For many people, the solution to what, according to public opinion surveys, is generally perceived as a mounting crisis of insecurity is “getting tougher on crime” through yet more repressive and violent policing, and sending yet more, and younger, people into Brazil’s already overcrowded gaols for longer periods of time. A recent poll suggested that 50% of Brazilians believe that “a good bandit is a dead bandit” (i.e. approve police extermination of criminals). But taking the poll results at face value, that means an equally large number of Brazilians do not approve of that kind of approach, which not only encourages the killing of people who are involved in crime even after they have surrendered and are not resisting arrest, but creates a climate in which extra-judicial execution can easily become the fate of anyone who lives in a poor community and finds him or herself in the wrong place at the wrong time.

Those of us who argue for a radically different approach to public security and structural reform of the police, and have criticised the pseudo-alternatives represented by Rio’s Pacificatory Police Units and Bahia’s Community Security Bases, sometimes find ourselves attacked in terms that resonate with the kind of language used against “communist subversives” under the military dictatorship. Although the number of Brazilians currently manifesting nostalgia for military rule as the country’s economic and political crisis deepens thankfully still remains relatively small (although strident), that regime’s legacy is still important in a contemporary public security regime in which police often see themselves as fighting “wars” against crime and whole communities are transformed into territories occupied by “hostiles” in the process. This is something that repressive policing that does nothing to address the real problems of residents easily turns into a self-fulfilling prophecy.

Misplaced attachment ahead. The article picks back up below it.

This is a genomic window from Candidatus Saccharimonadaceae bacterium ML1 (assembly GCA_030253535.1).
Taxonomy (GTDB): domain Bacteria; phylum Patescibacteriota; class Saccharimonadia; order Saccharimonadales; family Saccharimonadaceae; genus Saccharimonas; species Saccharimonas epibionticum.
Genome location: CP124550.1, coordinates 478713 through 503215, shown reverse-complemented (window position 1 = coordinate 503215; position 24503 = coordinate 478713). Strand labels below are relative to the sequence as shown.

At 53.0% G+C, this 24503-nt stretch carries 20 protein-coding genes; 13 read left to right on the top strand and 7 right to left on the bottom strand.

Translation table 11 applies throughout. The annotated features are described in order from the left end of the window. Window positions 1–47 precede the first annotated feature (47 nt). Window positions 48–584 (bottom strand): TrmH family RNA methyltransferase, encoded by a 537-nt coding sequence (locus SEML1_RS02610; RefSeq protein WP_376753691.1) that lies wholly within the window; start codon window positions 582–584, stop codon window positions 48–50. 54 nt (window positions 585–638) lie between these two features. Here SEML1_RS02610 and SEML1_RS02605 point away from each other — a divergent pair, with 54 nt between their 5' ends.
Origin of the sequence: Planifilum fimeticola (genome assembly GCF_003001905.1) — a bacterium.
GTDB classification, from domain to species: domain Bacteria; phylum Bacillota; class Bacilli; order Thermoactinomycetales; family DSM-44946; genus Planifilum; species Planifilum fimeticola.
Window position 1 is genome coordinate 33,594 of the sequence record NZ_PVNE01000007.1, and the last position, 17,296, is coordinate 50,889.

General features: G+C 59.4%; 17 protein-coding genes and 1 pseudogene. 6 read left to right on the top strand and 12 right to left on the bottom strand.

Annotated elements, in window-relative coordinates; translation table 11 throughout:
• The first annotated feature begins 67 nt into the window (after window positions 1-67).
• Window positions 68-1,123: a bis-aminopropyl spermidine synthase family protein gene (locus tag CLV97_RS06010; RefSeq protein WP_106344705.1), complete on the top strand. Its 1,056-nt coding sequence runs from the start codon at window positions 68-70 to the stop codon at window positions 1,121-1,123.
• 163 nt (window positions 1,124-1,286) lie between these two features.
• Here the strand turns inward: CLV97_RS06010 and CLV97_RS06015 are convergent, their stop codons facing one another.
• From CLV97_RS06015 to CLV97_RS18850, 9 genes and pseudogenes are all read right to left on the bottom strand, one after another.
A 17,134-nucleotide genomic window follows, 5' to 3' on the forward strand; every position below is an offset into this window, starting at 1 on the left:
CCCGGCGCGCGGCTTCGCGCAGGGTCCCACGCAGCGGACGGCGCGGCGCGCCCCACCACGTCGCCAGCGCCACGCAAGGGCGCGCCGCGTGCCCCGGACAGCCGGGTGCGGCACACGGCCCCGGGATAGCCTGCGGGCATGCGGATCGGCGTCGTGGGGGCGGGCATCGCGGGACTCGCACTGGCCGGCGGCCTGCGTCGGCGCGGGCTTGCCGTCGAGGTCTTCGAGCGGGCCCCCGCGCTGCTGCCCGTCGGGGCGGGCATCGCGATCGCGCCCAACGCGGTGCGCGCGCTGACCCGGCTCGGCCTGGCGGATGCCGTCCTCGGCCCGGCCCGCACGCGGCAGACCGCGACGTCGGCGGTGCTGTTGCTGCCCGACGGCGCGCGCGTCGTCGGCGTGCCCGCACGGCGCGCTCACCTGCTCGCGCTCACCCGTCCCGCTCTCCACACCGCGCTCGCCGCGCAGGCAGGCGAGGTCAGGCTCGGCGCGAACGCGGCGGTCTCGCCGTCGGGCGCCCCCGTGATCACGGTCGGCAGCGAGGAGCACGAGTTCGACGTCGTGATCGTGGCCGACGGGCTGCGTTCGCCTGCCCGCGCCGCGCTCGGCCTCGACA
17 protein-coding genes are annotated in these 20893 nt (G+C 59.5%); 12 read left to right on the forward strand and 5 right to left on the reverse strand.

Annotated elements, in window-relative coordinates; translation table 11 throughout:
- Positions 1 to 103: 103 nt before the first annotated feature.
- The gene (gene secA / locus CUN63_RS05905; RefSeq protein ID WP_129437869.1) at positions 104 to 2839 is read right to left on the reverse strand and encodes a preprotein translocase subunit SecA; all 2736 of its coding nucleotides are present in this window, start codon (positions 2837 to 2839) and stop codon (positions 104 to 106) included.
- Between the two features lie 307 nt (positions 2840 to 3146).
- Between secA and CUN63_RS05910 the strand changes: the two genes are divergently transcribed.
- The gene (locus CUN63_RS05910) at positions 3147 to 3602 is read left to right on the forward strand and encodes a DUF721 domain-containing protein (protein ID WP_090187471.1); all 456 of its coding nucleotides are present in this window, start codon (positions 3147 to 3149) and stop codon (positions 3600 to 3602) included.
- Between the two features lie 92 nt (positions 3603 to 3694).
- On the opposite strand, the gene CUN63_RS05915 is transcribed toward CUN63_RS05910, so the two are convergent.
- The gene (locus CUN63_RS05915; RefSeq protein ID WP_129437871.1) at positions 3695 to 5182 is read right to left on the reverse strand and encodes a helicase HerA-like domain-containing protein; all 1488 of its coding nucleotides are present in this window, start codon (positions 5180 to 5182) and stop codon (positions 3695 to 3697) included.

What Brazil’s crime and violence problems really tell us is that more of the same doesn’t work if the objective is to make the country safer for all. Even without falling wages and growing unemployment, there have been new agendas of social exclusion behind the policing of the urban periphery in an era of property speculation and gentrification, global tourism development, and financialization. Rural populations face new challenges linked to mining and other sectors of the transnational extractivist economy. The chances of anyone walking safely down the street or across a country field are unlikely to be enhanced if the only response to the social challenges posed by current forms of capitalist development and crisis is state-sponsored legal and extra-legal repressive violence, accompanied by the growth of private security companies and privatized detention facilities, and linked to new processes of dispossession and humiliation.